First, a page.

Such a method for surgical correction of mixed and hypermetropic astigmatism ensures uniform corneal stresses both radially, due to thermocoagulation on the sides of said angles, and angularly under the action of thermocoagulation along the circular arcs. Besides, tissue ∓swelling" and corneal deformation are practically ruled out, whereby corneal refraction remains unaffected and any relapses of astigmatism are eliminated completely.
The herein-proposed surgery is expedient to carry out after preliminary marking-out of the cornea, for which purpose there are formed thereon the impressions of circular arcs and angle sides appropriately oriented with respect to the minimum refractive power meridian and to the distal points of the eyeball central optic zone. Then coagulation is carried out following said impressions. Such a preliminary marking-out makes it possible to perform coagulation exactly along the preassigned lines, which adds still more to the efficacy of the surgery and speeds up the latter. Besides, the preliminarily made marking-out cuts down abruptly the time spent for thermocoagulation proper.
The present invention also makes provision for a special device for marking out patient's eyeball when carrying out correction of mixed and hypermetropic astigmatism. The device comprises a hollow cylinder-shaped housing the diameter of whose inner surface is equal to the corneal diameter. The housing accommodates two arcuate elements of the same radius of curvature, said elements being connected, through their ends, to the inner surface of the housing so that each of the arcuate elements subtends a chord having a length equal to 0.6 or 0.7 the diameter of the housing inner surface. The apices of the arcuate elements lie in the same diametrical plane and are symmetrical with respect to the longitudinal plane of the housing that is square with the plane wherein the apices of the arcuate elements are arranged. The arcuate elements are so arranged in the housing that, when the housing is put onto the cornea, the edges of the elements should leave an imprint on the iris to facilitate subsequent coagulation. The housing accommodates also two pairs of rectilinear elements which are divergent in each of said pair from the arc apex to the inner surface of the housing to establish an angle the bisector of which is in fact the diametrical plane passing through the apices of the arcuate elements. Said rectilinear elements are adapted to interact with iridal surface when the end of the housing is put onto said surface for making impressions according to which subsequent coagulation is carried out.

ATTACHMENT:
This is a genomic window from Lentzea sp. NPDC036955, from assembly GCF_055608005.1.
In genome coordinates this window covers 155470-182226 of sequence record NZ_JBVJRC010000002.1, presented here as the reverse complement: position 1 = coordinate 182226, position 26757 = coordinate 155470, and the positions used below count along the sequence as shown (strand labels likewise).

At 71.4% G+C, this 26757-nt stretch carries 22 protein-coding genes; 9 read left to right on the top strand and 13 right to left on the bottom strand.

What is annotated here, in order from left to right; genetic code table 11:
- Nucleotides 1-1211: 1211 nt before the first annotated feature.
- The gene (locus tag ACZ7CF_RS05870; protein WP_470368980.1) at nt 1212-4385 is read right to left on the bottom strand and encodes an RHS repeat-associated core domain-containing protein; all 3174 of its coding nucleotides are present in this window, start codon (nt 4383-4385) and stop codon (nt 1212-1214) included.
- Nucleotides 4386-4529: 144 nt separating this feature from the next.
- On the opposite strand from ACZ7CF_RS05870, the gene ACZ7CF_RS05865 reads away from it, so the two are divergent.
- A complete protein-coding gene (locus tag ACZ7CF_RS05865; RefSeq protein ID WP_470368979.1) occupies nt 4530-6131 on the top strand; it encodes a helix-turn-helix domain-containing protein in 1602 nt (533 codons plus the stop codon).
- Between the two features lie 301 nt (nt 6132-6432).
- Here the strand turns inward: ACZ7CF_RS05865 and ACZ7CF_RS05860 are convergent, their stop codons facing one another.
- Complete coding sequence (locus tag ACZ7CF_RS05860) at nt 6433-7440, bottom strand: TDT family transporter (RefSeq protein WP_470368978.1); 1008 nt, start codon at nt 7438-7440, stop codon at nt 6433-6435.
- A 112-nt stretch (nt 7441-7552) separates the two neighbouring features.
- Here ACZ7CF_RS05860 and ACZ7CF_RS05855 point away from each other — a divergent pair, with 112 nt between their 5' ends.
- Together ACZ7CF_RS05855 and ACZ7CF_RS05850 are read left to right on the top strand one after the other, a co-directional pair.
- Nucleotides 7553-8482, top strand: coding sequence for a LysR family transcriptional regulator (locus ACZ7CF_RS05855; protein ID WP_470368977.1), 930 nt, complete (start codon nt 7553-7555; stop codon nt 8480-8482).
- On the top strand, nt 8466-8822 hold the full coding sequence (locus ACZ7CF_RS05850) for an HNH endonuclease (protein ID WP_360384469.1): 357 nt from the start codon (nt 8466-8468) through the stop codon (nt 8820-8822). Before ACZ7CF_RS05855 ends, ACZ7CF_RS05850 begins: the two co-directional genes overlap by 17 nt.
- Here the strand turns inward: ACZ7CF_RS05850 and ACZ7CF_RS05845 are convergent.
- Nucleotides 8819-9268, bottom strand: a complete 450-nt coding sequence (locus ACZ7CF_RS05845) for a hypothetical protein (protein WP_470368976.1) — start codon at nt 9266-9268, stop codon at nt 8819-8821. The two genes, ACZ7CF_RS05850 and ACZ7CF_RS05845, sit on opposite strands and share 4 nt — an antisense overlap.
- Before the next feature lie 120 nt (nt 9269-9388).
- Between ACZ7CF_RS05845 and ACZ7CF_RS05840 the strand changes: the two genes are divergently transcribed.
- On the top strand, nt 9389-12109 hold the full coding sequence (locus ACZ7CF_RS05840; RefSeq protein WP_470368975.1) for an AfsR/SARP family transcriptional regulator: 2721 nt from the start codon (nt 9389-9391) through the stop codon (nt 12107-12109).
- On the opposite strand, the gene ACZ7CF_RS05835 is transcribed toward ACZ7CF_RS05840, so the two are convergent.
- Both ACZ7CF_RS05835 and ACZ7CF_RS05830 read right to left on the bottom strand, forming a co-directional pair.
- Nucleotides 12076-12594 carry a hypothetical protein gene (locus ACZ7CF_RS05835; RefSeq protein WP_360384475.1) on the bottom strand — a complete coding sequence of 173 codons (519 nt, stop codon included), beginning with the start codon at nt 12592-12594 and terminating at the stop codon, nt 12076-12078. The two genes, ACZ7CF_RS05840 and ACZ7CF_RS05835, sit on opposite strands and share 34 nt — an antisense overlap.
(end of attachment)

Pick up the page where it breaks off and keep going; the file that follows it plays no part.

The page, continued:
Such a comparatively simple construction of the device for marking out the eyeball cornea provides for convenience for surgeon's work, simplifies subsequent coagulation and ensures high degree of accuracy of coagulant's formation. This in turn ensures the required stress distribution over the cornea and hence substantially rules out any relapses of astigmatism.
It is expedient, in view of producing clear-cut impressions when marking out the corneal surface, that the edges of the arcuate and rectilinear elements be sharp and vertically curved, the radius of their curvature being equal to the radius of corneal curvature.
An additional convenience is provided for an operating surgeon due to the provision of a radial rod arranged in the housing longitudinal plane passing along the bisector of an angle established by the rectilinear elements and serving as a sight for orientation along the minimum refractive power meridian.
In what follows the present invention is illustrated by a detailed description of a specific embodiment thereof but not bounding the present invention, with reference to the accompanying drawings, wherein:
FIG. 1 is a schematic longitudinal sectional view of a device for marking out the eyeball cornea for subsequent surgical treatment with the use of thermocoagulation, according to the invention; and
FIG. 2 is a plan view of the device of FIG. 1.
The herein-proposed method resides in applying point thermocoagulation along the lines apropriately oriented with respect to the eyeball meridian possessing the minimum refractive power and the eyeball central optic zone. To this end, first one has to determine the position of the minimum refractive power meridian and the position of the distal points of the central optic zone lying on said meridian, by virtue of ophthalmometry, refractometry and visiometry. Next thermocoagulation is carried out with the aid of a needle heated up to 100° or 200° C., with which the cornea is punctured for a depth of 5 or 6 μm at 0.5 mm intervals. One row of the thus-made punctures is arranged along an arc which passes with its apex through the distal point of the central optic zone, which lies on the minimum refractive power meridian, while another row of the punctures is arranged along the other arc passing through a diametrically opposite distal point of the central optic zone. Both of said arcs have the same radius of curvature and are arranged symmetrically with respect to plane which is square with said meridian and passes through the centre of the optic zone, while each of such arcs subtends a chord having a length equal to 0.6 or 0.7 the diameter of the cornea. Coagulation is so carried out as to establish first one of the arcs, then the other. Then coagulation is carried out along the straight lines emerging in pairs from the apex of each arc towards the corneal periphery, said lines being in fact the sides of two angles, while said meridian serves as the bisector for each of said angles. In this case coagulation is performed first on the sides of one angle, then on those of the other. The surgery over, a solution of an antibiotic is injected under the conjunctiva and a gauze bandage is applied.